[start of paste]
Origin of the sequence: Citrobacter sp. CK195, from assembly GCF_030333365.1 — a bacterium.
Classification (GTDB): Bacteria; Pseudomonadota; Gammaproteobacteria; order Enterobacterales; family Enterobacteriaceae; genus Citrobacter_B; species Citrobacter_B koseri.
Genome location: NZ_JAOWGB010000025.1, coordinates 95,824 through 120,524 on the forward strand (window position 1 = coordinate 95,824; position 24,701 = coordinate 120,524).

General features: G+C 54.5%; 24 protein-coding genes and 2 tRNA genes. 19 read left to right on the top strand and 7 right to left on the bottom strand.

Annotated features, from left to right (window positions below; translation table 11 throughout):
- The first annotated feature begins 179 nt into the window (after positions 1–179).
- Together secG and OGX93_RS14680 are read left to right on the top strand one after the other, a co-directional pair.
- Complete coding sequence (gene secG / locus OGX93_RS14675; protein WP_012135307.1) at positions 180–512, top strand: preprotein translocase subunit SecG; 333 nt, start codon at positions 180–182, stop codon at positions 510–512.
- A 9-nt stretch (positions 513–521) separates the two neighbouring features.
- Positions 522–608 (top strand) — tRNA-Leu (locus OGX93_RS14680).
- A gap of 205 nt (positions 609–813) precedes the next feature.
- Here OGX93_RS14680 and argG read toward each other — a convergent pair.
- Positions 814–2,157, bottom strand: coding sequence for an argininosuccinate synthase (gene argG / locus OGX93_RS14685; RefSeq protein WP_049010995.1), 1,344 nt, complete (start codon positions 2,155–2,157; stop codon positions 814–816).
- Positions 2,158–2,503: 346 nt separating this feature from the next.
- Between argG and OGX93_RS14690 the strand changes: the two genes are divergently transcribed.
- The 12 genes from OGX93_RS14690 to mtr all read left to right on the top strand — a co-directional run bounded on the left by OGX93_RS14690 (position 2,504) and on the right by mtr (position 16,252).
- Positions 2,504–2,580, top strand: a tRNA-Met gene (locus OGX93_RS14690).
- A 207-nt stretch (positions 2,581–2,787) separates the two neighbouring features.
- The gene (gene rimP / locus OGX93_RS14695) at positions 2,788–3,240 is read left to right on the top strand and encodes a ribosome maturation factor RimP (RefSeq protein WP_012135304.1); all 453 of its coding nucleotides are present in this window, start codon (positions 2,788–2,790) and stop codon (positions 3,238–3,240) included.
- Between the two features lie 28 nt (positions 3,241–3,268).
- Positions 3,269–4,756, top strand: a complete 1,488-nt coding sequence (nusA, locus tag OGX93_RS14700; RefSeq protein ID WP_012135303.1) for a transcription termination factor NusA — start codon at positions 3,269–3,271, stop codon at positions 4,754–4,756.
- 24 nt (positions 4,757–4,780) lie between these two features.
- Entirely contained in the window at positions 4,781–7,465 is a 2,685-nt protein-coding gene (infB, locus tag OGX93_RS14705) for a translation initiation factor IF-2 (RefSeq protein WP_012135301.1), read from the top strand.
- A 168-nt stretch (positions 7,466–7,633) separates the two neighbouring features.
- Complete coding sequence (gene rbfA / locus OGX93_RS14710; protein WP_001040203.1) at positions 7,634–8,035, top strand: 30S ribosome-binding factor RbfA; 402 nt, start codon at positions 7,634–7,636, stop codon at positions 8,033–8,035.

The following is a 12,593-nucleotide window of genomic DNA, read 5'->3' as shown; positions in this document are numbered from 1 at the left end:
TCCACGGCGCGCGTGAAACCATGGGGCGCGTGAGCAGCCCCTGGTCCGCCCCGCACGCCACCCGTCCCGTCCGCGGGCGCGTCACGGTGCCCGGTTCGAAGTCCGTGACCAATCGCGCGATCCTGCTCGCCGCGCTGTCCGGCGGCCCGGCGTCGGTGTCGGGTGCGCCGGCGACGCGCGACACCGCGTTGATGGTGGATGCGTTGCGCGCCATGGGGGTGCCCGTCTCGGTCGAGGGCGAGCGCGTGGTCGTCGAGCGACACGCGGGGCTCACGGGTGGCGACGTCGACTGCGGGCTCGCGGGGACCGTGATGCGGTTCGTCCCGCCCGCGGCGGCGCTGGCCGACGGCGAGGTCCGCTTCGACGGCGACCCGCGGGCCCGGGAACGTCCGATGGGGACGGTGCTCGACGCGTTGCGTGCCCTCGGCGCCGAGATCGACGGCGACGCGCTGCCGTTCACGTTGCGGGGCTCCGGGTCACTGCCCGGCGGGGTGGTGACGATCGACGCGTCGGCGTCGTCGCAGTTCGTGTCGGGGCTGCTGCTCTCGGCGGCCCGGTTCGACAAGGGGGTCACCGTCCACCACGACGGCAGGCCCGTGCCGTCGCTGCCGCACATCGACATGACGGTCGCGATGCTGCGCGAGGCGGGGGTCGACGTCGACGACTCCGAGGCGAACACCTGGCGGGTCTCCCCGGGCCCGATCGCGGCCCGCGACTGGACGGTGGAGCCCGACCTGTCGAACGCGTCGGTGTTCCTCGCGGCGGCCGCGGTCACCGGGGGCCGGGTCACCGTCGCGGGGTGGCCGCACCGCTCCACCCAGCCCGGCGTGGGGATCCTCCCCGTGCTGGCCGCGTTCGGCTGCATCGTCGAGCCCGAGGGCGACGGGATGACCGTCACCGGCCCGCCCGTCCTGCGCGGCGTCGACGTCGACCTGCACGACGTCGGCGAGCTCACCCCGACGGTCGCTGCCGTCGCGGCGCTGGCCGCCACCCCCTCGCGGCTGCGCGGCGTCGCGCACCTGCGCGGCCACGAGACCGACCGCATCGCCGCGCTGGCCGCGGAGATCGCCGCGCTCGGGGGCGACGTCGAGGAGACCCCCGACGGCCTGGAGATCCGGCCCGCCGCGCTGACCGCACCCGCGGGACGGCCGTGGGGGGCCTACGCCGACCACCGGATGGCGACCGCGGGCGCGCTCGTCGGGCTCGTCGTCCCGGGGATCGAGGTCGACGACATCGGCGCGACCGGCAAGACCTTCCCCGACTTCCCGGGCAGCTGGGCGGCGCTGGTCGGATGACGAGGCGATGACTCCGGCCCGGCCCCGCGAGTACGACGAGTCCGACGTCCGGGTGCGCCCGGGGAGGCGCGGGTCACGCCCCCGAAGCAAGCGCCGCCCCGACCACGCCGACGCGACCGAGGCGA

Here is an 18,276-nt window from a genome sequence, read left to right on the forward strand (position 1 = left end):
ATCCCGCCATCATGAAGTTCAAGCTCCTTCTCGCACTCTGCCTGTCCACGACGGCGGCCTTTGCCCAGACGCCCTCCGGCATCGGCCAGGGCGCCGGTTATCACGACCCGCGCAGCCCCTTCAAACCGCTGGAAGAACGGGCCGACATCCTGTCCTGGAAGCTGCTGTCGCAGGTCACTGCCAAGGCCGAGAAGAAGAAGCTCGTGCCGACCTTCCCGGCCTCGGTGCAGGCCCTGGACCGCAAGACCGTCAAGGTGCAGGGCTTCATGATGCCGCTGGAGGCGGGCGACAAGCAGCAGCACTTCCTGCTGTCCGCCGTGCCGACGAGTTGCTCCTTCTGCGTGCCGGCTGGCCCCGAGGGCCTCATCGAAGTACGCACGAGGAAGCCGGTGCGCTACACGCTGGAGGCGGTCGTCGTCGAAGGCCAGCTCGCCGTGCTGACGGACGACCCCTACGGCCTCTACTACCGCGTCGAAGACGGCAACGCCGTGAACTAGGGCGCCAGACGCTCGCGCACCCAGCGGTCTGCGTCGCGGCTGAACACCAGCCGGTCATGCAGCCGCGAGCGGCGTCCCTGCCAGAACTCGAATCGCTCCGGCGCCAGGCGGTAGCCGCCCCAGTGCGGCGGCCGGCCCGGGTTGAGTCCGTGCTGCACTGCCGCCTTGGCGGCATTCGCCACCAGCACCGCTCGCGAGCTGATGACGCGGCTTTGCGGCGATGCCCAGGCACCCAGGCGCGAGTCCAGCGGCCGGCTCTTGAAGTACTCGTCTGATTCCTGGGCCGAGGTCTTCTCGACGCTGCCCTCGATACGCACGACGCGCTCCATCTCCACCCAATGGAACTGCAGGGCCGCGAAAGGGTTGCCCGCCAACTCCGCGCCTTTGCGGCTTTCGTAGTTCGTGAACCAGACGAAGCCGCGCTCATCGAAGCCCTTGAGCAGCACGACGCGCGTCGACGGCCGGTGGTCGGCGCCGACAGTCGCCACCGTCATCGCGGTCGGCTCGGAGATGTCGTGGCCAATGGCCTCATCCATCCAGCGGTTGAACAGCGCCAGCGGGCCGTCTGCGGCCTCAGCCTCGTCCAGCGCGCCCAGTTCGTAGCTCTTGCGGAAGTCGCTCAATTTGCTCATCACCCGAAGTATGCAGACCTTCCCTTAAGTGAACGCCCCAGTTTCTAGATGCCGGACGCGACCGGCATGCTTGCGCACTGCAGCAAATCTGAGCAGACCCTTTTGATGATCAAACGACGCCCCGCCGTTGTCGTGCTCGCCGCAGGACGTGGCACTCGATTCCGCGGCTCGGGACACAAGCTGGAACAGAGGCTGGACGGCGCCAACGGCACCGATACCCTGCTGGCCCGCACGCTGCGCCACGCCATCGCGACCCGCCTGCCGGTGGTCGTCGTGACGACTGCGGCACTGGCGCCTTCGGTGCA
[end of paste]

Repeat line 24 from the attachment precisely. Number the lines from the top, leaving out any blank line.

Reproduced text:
- A 168-nt stretch (positions 7,466–7,633) separates the two neighbouring features.